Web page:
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Abstract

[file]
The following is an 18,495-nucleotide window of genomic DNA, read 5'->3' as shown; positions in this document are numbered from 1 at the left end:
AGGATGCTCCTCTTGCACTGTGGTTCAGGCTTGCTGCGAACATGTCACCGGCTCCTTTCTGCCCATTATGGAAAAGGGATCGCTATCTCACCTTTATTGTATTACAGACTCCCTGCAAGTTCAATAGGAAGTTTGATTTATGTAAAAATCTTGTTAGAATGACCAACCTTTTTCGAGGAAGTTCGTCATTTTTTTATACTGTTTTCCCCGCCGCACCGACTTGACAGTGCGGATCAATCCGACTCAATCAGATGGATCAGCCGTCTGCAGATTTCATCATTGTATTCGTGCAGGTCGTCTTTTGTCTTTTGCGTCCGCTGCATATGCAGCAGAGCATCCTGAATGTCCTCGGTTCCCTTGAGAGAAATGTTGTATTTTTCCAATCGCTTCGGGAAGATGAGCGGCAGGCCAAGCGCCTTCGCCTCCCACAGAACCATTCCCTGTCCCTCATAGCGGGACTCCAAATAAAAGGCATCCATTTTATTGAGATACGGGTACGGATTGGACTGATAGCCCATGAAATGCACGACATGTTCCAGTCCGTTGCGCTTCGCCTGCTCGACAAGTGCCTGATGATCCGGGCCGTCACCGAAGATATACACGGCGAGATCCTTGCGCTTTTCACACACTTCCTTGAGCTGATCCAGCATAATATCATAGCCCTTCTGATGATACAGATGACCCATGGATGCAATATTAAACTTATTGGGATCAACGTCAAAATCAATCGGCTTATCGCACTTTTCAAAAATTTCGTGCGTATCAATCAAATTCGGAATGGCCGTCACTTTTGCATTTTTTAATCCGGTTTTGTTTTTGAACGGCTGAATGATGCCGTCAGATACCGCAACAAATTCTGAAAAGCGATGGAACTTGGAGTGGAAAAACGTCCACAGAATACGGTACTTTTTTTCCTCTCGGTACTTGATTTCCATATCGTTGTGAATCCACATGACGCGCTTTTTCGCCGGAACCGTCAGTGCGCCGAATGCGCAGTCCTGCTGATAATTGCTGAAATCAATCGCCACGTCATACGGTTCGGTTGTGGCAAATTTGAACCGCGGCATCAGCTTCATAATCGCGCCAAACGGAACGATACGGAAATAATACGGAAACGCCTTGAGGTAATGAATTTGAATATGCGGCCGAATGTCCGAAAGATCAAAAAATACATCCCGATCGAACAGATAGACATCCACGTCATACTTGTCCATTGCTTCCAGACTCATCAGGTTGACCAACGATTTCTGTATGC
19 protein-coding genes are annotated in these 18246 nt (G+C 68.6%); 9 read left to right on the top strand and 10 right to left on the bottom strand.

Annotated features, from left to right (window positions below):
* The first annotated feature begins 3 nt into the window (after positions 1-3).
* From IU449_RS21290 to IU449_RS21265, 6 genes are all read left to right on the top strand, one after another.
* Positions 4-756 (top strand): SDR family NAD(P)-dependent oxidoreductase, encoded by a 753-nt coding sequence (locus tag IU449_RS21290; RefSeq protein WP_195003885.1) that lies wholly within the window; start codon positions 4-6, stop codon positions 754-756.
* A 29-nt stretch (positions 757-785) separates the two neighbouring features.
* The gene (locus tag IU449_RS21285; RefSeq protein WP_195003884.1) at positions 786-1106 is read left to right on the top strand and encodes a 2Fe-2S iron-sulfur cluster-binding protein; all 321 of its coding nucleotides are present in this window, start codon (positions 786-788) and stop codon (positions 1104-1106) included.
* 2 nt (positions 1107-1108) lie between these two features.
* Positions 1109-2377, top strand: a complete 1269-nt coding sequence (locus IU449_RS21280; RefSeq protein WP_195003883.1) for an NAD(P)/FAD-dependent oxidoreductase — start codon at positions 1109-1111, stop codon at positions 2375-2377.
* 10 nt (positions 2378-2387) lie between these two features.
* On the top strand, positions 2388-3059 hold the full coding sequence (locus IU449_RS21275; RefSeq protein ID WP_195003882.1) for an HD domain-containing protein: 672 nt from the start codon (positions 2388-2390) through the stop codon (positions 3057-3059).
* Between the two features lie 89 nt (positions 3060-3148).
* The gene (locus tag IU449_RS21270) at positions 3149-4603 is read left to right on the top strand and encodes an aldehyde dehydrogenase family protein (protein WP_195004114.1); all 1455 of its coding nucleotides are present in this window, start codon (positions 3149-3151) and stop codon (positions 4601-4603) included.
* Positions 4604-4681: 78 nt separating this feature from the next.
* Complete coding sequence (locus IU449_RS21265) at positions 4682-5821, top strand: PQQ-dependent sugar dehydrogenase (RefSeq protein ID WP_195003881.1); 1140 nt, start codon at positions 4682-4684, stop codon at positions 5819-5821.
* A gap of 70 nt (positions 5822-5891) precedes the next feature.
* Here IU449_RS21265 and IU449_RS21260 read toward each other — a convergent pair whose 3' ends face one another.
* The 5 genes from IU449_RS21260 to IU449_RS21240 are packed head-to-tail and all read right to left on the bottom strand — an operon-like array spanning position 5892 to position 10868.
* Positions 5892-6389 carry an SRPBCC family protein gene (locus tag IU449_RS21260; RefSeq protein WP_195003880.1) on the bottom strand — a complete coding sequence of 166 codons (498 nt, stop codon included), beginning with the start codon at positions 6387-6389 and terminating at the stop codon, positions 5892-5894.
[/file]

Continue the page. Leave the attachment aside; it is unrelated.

The influence of micromixing on precipitation is predicted qualitatively for batch or semibatch precipitations by means of a simplified mixing model, which considers primary nucleation as the main process affected significantly by hydrodynamics. Unwanted micromixing effects are avoided to a maximum in a batch configuration designed to have a volume mixing ratio α close to unity. Using a semibatch precipitator or a batch with a high α value dramatically accentuates mixing interactions. For mixing, changing the feed point location is shown to have much stronger influence than changing the stirring speed and constitutes an efficient test of micromixing. Experimental evidences for these conclusions have been established for calcium oxalate monohydrate batch precipitation. In particular, the early seconds of the reaction (when mainly primary nucleation occurs) have been demonstrated as conditioning the subsequent behavior of the precipitation, even for induction times of a few minutes.